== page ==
As a student in Summer Arts, you’re constantly bombarded with new ideas that push writers to expand not only their work, per se, but the human behind it,” Medina said. “I would have to say that one of the most significant components, for me, is the one-on-one contact and real time critiques with the guest artists, which encourage stepping out from the boundaries of the page and to letting life’s experiences not only inform the things I create, but live through them, in order to be visible and heard.

Bacon said Summer Arts is a “true gift to our community.”

“My brain is still on fire from all the new ideas,” she said “We learned about the art of book making, created narratives blending poetics and prose, experimented with the integration of images and texts … As exhausted as I am – I didn’t want it to end. Summer Arts is truly a writer’s paradise.”

That’s exactly the kind of fire that Rice wants to ignite. In a blog post he wrote: “You are not coming to Summer Arts to be a ‘student’; rather, you are coming to live the practice of making art, of taking risks, of surrounding yourselves with other young artists who share your passion.”

At the student showcase, Rice told the audience, “I asked the impossible of my students and in two weeks, they transformed the impossible into the possible.”

Medina encouraged other fellow writers to push the boundaries of what their writing can be through Summer Arts:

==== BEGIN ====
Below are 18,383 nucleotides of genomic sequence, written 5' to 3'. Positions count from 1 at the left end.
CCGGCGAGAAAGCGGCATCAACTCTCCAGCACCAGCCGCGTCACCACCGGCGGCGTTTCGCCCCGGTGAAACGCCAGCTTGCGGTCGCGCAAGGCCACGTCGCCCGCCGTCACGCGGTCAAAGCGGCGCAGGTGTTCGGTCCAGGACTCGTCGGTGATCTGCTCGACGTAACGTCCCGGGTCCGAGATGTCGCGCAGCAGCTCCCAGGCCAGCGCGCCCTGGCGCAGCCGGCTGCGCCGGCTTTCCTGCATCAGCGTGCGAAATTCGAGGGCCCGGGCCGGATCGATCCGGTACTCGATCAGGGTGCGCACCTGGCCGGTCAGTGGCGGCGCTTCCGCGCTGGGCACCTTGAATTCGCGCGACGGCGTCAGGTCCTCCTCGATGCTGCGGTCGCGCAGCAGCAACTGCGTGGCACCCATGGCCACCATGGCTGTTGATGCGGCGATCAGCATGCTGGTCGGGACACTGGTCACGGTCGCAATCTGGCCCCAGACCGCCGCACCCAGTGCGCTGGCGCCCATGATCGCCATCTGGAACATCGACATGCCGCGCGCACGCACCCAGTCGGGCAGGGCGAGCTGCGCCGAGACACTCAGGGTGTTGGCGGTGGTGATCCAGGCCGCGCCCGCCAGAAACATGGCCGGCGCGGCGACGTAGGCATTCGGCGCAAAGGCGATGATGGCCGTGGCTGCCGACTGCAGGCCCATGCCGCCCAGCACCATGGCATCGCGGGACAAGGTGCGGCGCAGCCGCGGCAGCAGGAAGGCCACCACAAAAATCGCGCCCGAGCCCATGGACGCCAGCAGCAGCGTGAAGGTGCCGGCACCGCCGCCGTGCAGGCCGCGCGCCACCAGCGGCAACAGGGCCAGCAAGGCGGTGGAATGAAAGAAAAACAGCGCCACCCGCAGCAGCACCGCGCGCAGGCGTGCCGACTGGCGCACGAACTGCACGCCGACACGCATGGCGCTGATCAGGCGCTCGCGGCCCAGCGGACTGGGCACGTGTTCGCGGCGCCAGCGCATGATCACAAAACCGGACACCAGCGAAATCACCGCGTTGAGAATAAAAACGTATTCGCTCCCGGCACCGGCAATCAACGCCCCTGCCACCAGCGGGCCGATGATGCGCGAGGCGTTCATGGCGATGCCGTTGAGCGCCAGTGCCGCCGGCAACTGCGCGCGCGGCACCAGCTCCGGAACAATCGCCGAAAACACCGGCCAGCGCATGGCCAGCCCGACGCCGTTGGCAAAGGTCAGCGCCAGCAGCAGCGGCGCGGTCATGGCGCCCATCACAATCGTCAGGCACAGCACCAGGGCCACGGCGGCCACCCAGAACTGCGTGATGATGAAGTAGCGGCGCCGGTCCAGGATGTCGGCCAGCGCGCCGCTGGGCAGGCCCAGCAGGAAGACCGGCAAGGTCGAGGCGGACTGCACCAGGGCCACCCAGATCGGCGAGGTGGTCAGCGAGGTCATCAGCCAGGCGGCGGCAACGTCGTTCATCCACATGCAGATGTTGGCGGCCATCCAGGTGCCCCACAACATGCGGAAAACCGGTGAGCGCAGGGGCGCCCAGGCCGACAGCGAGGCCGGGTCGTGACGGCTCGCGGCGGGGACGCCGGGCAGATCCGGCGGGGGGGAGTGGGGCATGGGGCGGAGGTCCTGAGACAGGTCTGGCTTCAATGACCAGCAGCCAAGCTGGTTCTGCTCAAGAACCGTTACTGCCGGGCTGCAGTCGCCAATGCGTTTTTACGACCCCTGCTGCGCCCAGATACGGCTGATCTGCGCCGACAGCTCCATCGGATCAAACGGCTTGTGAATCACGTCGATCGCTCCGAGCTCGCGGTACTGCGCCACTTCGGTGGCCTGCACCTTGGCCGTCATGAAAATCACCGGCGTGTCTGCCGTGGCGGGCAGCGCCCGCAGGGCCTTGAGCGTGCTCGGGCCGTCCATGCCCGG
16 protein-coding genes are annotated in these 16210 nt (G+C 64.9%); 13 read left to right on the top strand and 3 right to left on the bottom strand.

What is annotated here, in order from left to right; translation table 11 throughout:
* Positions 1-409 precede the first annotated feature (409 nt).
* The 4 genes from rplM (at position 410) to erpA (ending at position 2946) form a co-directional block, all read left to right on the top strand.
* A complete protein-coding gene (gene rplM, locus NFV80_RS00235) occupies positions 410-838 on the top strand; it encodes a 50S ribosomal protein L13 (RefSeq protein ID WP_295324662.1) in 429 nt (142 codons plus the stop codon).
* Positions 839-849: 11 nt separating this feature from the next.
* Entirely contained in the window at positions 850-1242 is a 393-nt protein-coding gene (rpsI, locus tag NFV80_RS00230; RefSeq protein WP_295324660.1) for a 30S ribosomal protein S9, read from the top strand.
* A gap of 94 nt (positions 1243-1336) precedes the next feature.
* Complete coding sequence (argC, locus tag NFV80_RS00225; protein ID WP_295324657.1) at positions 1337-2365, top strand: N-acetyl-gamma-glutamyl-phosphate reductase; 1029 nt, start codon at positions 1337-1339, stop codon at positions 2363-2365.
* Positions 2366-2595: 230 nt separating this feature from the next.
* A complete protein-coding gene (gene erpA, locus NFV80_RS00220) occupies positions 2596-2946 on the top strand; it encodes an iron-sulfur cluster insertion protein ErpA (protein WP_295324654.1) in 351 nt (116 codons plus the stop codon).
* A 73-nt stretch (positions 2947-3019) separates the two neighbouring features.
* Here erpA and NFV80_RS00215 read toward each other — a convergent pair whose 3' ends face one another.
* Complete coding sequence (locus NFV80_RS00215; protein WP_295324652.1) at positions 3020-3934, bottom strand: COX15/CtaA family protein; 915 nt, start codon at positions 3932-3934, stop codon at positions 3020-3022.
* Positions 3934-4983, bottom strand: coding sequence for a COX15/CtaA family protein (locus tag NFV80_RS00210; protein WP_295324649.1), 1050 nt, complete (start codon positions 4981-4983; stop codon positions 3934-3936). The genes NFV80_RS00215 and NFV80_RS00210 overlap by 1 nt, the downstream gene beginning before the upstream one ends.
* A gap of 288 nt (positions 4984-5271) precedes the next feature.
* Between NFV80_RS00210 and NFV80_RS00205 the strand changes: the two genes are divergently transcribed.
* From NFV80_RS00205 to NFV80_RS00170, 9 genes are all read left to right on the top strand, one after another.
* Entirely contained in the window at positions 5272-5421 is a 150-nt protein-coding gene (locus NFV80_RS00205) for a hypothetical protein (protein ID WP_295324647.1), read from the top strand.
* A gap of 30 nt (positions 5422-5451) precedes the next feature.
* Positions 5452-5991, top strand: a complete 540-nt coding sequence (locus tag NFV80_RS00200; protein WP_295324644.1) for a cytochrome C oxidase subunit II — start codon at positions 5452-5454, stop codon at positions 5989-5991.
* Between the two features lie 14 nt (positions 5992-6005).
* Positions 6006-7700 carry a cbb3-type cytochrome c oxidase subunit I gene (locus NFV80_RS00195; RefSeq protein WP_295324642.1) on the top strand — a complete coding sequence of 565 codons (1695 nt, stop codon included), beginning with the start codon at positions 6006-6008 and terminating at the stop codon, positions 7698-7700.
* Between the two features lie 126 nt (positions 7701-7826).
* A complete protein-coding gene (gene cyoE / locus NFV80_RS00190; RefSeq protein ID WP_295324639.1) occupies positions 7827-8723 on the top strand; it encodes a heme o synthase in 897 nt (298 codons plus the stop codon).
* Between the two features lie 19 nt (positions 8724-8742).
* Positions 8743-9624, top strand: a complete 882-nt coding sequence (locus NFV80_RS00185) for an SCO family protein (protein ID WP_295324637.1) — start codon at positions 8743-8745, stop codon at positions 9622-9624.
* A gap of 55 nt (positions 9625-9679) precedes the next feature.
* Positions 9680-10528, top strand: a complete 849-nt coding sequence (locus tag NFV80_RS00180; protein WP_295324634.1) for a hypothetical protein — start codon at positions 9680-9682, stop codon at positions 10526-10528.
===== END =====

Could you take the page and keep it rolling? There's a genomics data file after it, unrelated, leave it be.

“Don’t miss this chance of a life time. From the course coordinators, to the guest artists and Summer Arts’s staff – students are in for a mind-blowing experience on how to write freely, with purpose, honesty, and outside the bounds of what they thought writing is. And he connections made with other writers in the program is invaluable for possible future collaborations and or submission of work opportunities.

If you missed the first round of Student Showcases, you can still catch the rest of them. The Student Showcases for the second session of Summer Arts courses will take place on Friday and Saturday, July 21 and 22.

Friday, July 21:

  • “Sexuality and Love in Creative Writing,” 2:15 p.m., Concert Hall
  • “Urban Bush Women Dance,” 4 p.m., John Wright Theatre
  • “Musical Theatre: Actor, Music and Lyrics,” 7:30 p.m., Concert Hall
  • “Video Projection Mapping in 3D Space,” 9 p.m., South Gym, Room 109

Saturday, July 22:

  • “Animating a Short Film with Nimble Collective,” 11 a.m., John Wright Theatre
  • “Acting for the Camera: The Reel Experience,” 2:15 p.m., John Wright Theatre
  • “Visual Storytelling: The Art and Craft of the Graphic Novel” and “Printmaking and Installation: Out of the Matrix,” 3:45 p.m., Phebe Conley Art Gallery
  • “Drum Talk,” 7:30 p.m., Concert Hall

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The College of Arts and Humanities provides a diverse student population with the communication skills, humanistic values and cultural awareness that form the foundation of scholarship. The college offers intellectual and artistic programs that engage students and faculty and the community in collaboration, dialog and discovery. These programs help preserve, illuminate and nourish the arts and humanities for the campus and for the wider community.